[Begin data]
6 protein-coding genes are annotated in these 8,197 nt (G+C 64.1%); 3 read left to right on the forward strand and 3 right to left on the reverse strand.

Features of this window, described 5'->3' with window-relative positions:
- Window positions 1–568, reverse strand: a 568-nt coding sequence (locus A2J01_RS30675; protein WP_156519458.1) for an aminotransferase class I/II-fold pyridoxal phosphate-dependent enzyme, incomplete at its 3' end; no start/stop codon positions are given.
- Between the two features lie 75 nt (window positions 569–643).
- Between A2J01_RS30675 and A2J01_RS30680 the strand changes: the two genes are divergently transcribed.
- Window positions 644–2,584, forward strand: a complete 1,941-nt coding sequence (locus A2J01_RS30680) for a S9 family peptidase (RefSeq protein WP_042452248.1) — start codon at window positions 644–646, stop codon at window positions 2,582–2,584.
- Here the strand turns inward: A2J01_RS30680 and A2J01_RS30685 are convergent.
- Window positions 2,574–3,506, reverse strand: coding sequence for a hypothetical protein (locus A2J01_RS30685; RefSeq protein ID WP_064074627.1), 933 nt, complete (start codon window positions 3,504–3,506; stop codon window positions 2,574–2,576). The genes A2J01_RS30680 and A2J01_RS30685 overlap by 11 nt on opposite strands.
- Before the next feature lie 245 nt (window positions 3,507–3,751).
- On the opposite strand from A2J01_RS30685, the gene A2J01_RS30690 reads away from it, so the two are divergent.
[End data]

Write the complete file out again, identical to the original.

6 protein-coding genes are annotated in these 8,197 nt (G+C 64.1%); 3 read left to right on the forward strand and 3 right to left on the reverse strand.

Features of this window, described 5'->3' with window-relative positions:
- Window positions 1–568, reverse strand: a 568-nt coding sequence (locus A2J01_RS30675; protein WP_156519458.1) for an aminotransferase class I/II-fold pyridoxal phosphate-dependent enzyme, incomplete at its 3' end; no start/stop codon positions are given.
- Between the two features lie 75 nt (window positions 569–643).
- Between A2J01_RS30675 and A2J01_RS30680 the strand changes: the two genes are divergently transcribed.
- Window positions 644–2,584, forward strand: a complete 1,941-nt coding sequence (locus A2J01_RS30680) for a S9 family peptidase (RefSeq protein WP_042452248.1) — start codon at window positions 644–646, stop codon at window positions 2,582–2,584.
- Here the strand turns inward: A2J01_RS30680 and A2J01_RS30685 are convergent.
- Window positions 2,574–3,506, reverse strand: coding sequence for a hypothetical protein (locus A2J01_RS30685; RefSeq protein ID WP_064074627.1), 933 nt, complete (start codon window positions 3,504–3,506; stop codon window positions 2,574–2,576). The genes A2J01_RS30680 and A2J01_RS30685 overlap by 11 nt on opposite strands.
- Before the next feature lie 245 nt (window positions 3,507–3,751).
- On the opposite strand from A2J01_RS30685, the gene A2J01_RS30690 reads away from it, so the two are divergent.